Fernando Alonso has explained that he never fell out of love with Formula 1, despite having made the decision to walk away from the sport at the end of 2018.
Alonso appeared to call time on his career at the end of that season with McLaren-Renault, having spent the four previous campaigns in uncompetitive machinery at Ferrari and McLaren-Honda.
The McLaren years, in particular, were particularly gruelling as Honda struggled to manufacture an engine that could make it through a race distance, let alone competitively.
Alonso and McLaren became a source of amusement for outside observers for a brief period in 2016 and 2017 as they accrued grid penalties for power unit component changes, including one weekend at Spa-Francorchamps where Alonso picked up a 60-place drop due to constant engine parts being swapped out.
But despite walking away at the end of 2018, Alonso made it clear that he wasn't viewing it as a retirement and that he would be willing to return for the right project.
After two years in which he and his teammates won the Le Mans 24 Hours twice, as well as winning the Daytona 24 Hours and the World Endurance Championship outright, alongside a disastrous second attempt at IndyCar's Indy 500 and a run at the 2020 Dakar Rally, Alonso opted to come back to F1 with Alpine for 2021.
"No, no, I think I needed different challenges at that time in my career," he said on the Beyond the Grid podcast, when asked about his F1 exit.
"I was tempted by Le Mans, I did the Indy 500 in 2017 one year before I stopped. I had all these challenges in my head about competing in different categories, and challenging myself against some other top drivers in other disciplines in motorsport – and challenge myself if I could do well in different types of motorsport."
Alonso felt he was "losing time" in his motorsport career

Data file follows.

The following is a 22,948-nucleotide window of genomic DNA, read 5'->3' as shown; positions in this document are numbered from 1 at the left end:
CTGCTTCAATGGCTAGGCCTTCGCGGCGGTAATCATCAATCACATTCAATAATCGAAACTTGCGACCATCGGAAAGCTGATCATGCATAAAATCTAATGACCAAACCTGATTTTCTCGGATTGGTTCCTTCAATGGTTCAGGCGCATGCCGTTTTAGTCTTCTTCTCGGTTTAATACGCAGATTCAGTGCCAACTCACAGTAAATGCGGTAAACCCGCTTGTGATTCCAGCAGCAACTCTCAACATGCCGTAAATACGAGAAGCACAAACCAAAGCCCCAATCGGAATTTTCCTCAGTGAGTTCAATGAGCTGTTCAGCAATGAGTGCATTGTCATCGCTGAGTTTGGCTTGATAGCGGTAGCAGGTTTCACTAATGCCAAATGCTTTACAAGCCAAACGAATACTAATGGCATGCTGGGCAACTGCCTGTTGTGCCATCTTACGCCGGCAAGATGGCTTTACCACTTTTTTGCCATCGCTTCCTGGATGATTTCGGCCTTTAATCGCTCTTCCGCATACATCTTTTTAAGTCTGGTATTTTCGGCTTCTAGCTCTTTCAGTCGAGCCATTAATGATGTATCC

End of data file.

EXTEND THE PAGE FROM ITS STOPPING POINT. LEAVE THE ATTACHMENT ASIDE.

Alonso, who turned 40 last July, said that he felt that the lack of competitive machinery in F1 was costing him the opportunity to pursue the other challenges he had in mind for his career.
Spurred on by the potential of becoming the first contemporary driver to win the 'Triple Crown', ie. F1's Monaco Grand Prix, the Le Mans 24 Hours, and the Indy 500, Alonso only needs the latter to tick all the boxes. To that end, he admitted that leaving F1 even earlier would have given him a bigger window to try more challenges.
"It was not that I was not in love with Formula 1, but I felt that I was losing time in my career in that moment in Formula 1," he explained.
"I didn't have the chance to fight for wins, to fight for podiums, but I felt that I have this possibility and this appealing challenge of trying something different.
"So I thought that it was the right time in 2018, or even before that. If I look back at my career, maybe 2015 or '16 was even better.
"You don't have the crystal ball and you know what is going to happen in '17 or '18, so you still always hope that you get a chance to fight for bigger things.
"But I was convinced that, in '18, it was the right moment to try something different. Even if I still love Formula 1, I had other things in my head at that time."
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